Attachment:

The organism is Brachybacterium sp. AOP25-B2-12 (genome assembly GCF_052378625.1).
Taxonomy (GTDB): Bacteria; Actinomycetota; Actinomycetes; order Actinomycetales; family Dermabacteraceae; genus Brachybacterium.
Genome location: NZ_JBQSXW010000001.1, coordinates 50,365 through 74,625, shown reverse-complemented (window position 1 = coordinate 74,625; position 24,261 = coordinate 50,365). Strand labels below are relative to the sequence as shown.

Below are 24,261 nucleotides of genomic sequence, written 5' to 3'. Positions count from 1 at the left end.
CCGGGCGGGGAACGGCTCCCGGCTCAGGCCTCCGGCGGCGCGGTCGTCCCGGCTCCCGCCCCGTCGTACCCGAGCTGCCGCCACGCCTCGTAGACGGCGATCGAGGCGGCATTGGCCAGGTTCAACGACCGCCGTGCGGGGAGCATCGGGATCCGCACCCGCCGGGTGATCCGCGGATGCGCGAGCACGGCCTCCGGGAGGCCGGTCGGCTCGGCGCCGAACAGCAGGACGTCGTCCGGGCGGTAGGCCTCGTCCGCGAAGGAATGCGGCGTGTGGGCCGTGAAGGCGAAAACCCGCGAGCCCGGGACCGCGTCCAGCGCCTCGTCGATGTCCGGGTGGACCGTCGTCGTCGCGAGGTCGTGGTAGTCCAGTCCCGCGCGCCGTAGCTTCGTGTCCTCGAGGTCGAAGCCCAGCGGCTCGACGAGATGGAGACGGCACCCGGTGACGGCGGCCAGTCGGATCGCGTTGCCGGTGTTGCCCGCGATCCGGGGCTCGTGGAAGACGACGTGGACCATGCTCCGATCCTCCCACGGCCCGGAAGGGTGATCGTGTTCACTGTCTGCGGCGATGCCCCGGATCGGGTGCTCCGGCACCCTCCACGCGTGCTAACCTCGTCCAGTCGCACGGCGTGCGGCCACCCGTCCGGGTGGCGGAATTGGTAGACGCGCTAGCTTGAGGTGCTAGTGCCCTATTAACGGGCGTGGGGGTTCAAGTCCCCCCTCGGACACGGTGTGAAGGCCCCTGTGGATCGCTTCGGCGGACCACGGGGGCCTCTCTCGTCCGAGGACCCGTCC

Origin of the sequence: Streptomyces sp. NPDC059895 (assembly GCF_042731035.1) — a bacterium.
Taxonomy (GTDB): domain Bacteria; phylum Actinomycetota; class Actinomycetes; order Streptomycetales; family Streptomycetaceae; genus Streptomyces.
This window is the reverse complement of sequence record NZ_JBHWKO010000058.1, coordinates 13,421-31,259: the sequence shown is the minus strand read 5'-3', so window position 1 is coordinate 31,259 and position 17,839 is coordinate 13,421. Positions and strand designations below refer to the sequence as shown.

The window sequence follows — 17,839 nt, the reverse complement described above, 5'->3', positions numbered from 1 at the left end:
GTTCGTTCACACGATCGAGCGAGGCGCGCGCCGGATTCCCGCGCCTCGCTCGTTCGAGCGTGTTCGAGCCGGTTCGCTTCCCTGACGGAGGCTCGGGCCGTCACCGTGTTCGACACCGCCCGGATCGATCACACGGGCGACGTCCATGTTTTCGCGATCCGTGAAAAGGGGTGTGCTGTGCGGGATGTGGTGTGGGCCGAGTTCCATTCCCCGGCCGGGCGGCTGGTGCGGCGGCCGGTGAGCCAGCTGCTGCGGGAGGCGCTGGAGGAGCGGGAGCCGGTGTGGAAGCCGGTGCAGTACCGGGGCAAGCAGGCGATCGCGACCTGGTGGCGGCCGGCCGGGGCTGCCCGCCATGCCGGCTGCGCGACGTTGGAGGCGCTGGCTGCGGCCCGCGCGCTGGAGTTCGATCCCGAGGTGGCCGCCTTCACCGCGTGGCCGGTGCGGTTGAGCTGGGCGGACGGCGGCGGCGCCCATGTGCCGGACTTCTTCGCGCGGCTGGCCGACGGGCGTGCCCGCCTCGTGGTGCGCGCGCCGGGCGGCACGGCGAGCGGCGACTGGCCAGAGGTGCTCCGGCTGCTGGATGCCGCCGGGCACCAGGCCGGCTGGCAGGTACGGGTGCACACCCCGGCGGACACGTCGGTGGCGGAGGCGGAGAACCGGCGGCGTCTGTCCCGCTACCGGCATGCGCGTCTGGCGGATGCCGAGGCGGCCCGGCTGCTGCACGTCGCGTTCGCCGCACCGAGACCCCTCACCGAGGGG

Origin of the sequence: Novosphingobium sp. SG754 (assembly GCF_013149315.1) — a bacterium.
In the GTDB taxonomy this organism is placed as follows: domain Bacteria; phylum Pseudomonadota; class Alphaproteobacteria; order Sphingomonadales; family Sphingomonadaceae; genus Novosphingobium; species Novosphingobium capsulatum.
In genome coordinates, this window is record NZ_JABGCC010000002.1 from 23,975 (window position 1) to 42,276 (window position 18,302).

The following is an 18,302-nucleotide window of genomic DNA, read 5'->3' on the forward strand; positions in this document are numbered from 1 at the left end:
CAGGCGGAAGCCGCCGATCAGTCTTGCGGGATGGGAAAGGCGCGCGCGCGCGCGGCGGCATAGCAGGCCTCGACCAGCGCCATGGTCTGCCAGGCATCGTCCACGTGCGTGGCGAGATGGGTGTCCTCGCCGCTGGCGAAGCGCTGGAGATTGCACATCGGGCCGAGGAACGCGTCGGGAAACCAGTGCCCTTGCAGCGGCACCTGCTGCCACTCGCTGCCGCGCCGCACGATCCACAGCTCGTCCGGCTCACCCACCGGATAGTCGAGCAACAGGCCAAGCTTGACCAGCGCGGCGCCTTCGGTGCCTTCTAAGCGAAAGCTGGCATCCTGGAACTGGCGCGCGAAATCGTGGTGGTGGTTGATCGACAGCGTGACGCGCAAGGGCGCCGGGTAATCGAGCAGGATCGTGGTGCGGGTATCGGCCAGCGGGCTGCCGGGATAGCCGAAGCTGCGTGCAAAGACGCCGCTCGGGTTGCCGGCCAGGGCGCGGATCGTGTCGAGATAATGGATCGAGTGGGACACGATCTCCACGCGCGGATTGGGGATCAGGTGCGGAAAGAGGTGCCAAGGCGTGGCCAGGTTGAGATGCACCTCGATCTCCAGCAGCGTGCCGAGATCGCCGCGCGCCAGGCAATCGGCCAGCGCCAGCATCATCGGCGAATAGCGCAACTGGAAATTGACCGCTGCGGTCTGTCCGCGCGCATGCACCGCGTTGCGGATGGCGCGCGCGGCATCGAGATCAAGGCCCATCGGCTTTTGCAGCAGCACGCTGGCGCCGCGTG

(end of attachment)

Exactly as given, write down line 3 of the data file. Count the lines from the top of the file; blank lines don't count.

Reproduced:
Genome location: NZ_JBQSXW010000001.1, coordinates 50,365 through 74,625, shown reverse-complemented (window position 1 = coordinate 74,625; position 24,261 = coordinate 50,365). Strand labels below are relative to the sequence as shown.